(Society for Neuroscience, 2005-03-09) Hilfiker, Sabine ; Benfenati, Fabio ; Doussau, Frederic ; Nairn, Angus C. ; Czernik, Andrew J. ; Augustine, George J. ; Greengard, Paul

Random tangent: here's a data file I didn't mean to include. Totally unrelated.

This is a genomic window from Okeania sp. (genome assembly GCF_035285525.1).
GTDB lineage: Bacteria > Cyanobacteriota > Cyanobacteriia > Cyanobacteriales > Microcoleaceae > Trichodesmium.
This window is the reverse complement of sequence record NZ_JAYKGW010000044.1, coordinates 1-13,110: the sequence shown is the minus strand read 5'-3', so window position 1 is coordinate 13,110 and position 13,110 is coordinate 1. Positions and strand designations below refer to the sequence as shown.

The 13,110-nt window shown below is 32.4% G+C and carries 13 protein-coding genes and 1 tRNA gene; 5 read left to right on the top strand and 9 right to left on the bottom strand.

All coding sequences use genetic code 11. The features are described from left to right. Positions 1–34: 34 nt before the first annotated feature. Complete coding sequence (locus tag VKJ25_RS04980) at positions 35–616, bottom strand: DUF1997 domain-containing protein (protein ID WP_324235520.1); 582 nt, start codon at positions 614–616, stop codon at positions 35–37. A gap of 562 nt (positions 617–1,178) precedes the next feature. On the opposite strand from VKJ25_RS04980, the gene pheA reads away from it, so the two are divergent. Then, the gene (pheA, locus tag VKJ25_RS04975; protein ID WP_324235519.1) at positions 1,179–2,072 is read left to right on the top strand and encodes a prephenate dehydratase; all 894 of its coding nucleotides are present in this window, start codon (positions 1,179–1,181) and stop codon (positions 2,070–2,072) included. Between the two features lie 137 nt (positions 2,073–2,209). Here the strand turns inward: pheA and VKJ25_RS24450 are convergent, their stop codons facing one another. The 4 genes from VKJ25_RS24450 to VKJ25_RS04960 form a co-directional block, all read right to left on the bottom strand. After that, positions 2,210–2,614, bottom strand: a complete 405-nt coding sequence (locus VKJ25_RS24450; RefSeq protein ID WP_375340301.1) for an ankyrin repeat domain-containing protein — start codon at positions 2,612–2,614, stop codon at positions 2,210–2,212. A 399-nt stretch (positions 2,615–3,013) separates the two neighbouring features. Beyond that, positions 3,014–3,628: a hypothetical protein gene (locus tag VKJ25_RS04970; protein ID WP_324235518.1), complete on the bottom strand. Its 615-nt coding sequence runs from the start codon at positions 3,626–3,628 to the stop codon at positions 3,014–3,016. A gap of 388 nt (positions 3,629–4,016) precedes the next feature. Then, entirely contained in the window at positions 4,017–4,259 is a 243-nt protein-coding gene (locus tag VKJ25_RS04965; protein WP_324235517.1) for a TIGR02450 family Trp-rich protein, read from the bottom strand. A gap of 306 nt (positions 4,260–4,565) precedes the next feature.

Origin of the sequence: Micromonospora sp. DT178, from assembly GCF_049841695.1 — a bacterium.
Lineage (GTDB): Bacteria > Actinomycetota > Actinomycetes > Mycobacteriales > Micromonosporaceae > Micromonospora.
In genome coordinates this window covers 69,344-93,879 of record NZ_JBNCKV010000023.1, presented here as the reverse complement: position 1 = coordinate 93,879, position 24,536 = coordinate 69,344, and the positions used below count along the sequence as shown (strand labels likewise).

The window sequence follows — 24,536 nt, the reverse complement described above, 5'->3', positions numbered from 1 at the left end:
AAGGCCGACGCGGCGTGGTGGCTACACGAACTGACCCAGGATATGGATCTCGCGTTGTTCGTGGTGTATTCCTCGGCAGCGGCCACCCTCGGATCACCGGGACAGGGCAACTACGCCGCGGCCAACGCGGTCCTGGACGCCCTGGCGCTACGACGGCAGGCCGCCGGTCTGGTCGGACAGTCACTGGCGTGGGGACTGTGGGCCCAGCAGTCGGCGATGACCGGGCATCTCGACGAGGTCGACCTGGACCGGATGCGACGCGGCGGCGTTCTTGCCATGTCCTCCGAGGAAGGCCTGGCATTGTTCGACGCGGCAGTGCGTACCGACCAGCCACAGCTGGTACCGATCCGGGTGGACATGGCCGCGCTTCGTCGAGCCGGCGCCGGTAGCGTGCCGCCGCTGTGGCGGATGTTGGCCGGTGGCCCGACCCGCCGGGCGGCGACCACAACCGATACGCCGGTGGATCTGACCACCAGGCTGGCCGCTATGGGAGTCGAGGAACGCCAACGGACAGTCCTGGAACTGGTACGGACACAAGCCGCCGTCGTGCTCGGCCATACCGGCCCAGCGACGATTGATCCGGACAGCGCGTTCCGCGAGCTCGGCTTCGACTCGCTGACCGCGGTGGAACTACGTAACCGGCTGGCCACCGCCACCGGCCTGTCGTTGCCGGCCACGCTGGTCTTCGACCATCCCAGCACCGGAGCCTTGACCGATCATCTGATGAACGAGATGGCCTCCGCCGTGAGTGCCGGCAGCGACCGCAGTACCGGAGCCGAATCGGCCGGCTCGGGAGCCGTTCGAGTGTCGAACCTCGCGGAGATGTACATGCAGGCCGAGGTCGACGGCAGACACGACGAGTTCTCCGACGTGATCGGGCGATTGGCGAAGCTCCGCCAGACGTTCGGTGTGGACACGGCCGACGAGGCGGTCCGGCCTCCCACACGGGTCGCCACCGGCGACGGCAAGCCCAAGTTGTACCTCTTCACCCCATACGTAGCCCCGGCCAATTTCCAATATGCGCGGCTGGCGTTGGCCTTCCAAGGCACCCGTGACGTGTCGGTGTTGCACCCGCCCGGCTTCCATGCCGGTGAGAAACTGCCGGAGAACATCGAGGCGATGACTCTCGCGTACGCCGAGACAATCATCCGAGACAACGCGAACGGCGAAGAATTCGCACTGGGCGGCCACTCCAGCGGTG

Synapsins are a family of neuron-specific phosphoproteins that regulate neurotransmitter release by associating with synaptic vesicles. Synapsins consist of a series of conserved and variable structural domains of unknown function. We performed a systematic structure-function analysis of the various domains of synapsin by assessing the actions of synapsin fragments on neurotransmitter release, presynaptic ultrastructure, and the biochemical interactions of synapsin. Injecting a peptide derived from domain A into the squid giant presynaptic terminal inhibited neurotransmitter release in a phosphorylation-dependent manner. This peptide had no effect on vesicle pool size, synaptic depression, or transmitter release kinetics. In contrast, a peptide fragment from domain C reduced the number of synaptic vesicles in the periphery of the active zone and increased the rate and extent of synaptic depression. This peptide also slowed the kinetics of neurotransmitter release without affecting the number of docked vesicles. The domain C peptide, as well as another peptide from domain E that is known to have identical effects on vesicle pool size and release kinetics, both specifically interfered with the binding of synapsins to actin but not with the binding of synapsins to synaptic vesicles. This suggests that both peptides interfere with release by preventing interactions of synapsins with actin. Thus, interactions of domains C and E with the actin cytoskeleton may allow synapsins to perform two roles in regulating release, whereas domain A has an actin-independent function that regulates transmitter release in a phosphorylation-sensitive manner.